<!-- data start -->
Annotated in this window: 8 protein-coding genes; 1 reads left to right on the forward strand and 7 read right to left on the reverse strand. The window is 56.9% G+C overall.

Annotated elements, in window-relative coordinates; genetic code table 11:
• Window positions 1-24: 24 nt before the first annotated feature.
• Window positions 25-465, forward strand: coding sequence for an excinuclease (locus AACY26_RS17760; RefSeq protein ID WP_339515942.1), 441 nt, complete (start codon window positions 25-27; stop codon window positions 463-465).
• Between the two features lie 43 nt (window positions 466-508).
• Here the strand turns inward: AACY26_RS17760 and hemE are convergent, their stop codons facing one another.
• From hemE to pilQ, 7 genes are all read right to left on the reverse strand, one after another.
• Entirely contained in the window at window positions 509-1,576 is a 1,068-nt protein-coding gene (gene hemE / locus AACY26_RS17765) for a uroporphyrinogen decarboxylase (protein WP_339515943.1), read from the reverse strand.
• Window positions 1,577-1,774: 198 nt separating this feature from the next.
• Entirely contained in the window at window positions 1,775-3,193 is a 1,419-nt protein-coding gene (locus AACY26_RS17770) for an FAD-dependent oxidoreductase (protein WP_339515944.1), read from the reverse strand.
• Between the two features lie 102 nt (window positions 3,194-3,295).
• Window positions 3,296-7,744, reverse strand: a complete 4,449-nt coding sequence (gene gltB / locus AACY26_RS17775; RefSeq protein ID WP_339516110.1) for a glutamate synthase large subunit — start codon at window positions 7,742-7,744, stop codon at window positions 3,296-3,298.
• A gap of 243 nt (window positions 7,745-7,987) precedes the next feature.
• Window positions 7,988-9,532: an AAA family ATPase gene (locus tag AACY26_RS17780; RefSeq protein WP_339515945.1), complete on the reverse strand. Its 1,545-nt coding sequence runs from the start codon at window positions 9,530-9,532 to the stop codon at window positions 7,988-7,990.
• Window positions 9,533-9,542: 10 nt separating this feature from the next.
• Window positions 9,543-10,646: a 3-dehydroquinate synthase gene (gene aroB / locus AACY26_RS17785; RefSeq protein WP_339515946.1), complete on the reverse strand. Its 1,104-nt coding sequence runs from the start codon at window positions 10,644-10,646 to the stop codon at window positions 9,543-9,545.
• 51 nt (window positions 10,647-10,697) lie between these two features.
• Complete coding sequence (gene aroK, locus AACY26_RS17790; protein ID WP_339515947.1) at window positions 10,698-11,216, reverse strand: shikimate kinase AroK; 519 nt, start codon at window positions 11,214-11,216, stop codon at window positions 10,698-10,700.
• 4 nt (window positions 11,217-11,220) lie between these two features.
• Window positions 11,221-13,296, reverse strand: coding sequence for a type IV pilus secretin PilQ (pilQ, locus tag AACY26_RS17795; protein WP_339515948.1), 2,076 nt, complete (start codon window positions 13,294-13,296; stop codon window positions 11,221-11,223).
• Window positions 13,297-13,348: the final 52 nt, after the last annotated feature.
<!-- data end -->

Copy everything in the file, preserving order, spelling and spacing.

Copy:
Annotated in this window: 8 protein-coding genes; 1 reads left to right on the forward strand and 7 read right to left on the reverse strand. The window is 56.9% G+C overall.

Annotated elements, in window-relative coordinates; genetic code table 11:
• Window positions 1-24: 24 nt before the first annotated feature.
• Window positions 25-465, forward strand: coding sequence for an excinuclease (locus AACY26_RS17760; RefSeq protein ID WP_339515942.1), 441 nt, complete (start codon window positions 25-27; stop codon window positions 463-465).
• Between the two features lie 43 nt (window positions 466-508).
• Here the strand turns inward: AACY26_RS17760 and hemE are convergent, their stop codons facing one another.
• From hemE to pilQ, 7 genes are all read right to left on the reverse strand, one after another.
• Entirely contained in the window at window positions 509-1,576 is a 1,068-nt protein-coding gene (gene hemE / locus AACY26_RS17765) for a uroporphyrinogen decarboxylase (protein WP_339515943.1), read from the reverse strand.
• Window positions 1,577-1,774: 198 nt separating this feature from the next.
• Entirely contained in the window at window positions 1,775-3,193 is a 1,419-nt protein-coding gene (locus AACY26_RS17770) for an FAD-dependent oxidoreductase (protein WP_339515944.1), read from the reverse strand.
• Between the two features lie 102 nt (window positions 3,194-3,295).
• Window positions 3,296-7,744, reverse strand: a complete 4,449-nt coding sequence (gene gltB / locus AACY26_RS17775; RefSeq protein ID WP_339516110.1) for a glutamate synthase large subunit — start codon at window positions 7,742-7,744, stop codon at window positions 3,296-3,298.
• A gap of 243 nt (window positions 7,745-7,987) precedes the next feature.
• Window positions 7,988-9,532: an AAA family ATPase gene (locus tag AACY26_RS17780; RefSeq protein WP_339515945.1), complete on the reverse strand. Its 1,545-nt coding sequence runs from the start codon at window positions 9,530-9,532 to the stop codon at window positions 7,988-7,990.
• Window positions 9,533-9,542: 10 nt separating this feature from the next.
• Window positions 9,543-10,646: a 3-dehydroquinate synthase gene (gene aroB / locus AACY26_RS17785; RefSeq protein WP_339515946.1), complete on the reverse strand. Its 1,104-nt coding sequence runs from the start codon at window positions 10,644-10,646 to the stop codon at window positions 9,543-9,545.
• 51 nt (window positions 10,647-10,697) lie between these two features.
• Complete coding sequence (gene aroK, locus AACY26_RS17790; protein ID WP_339515947.1) at window positions 10,698-11,216, reverse strand: shikimate kinase AroK; 519 nt, start codon at window positions 11,214-11,216, stop codon at window positions 10,698-10,700.
• 4 nt (window positions 11,217-11,220) lie between these two features.
• Window positions 11,221-13,296, reverse strand: coding sequence for a type IV pilus secretin PilQ (pilQ, locus tag AACY26_RS17795; protein WP_339515948.1), 2,076 nt, complete (start codon window positions 13,294-13,296; stop codon window positions 11,221-11,223).
• Window positions 13,297-13,348: the final 52 nt, after the last annotated feature.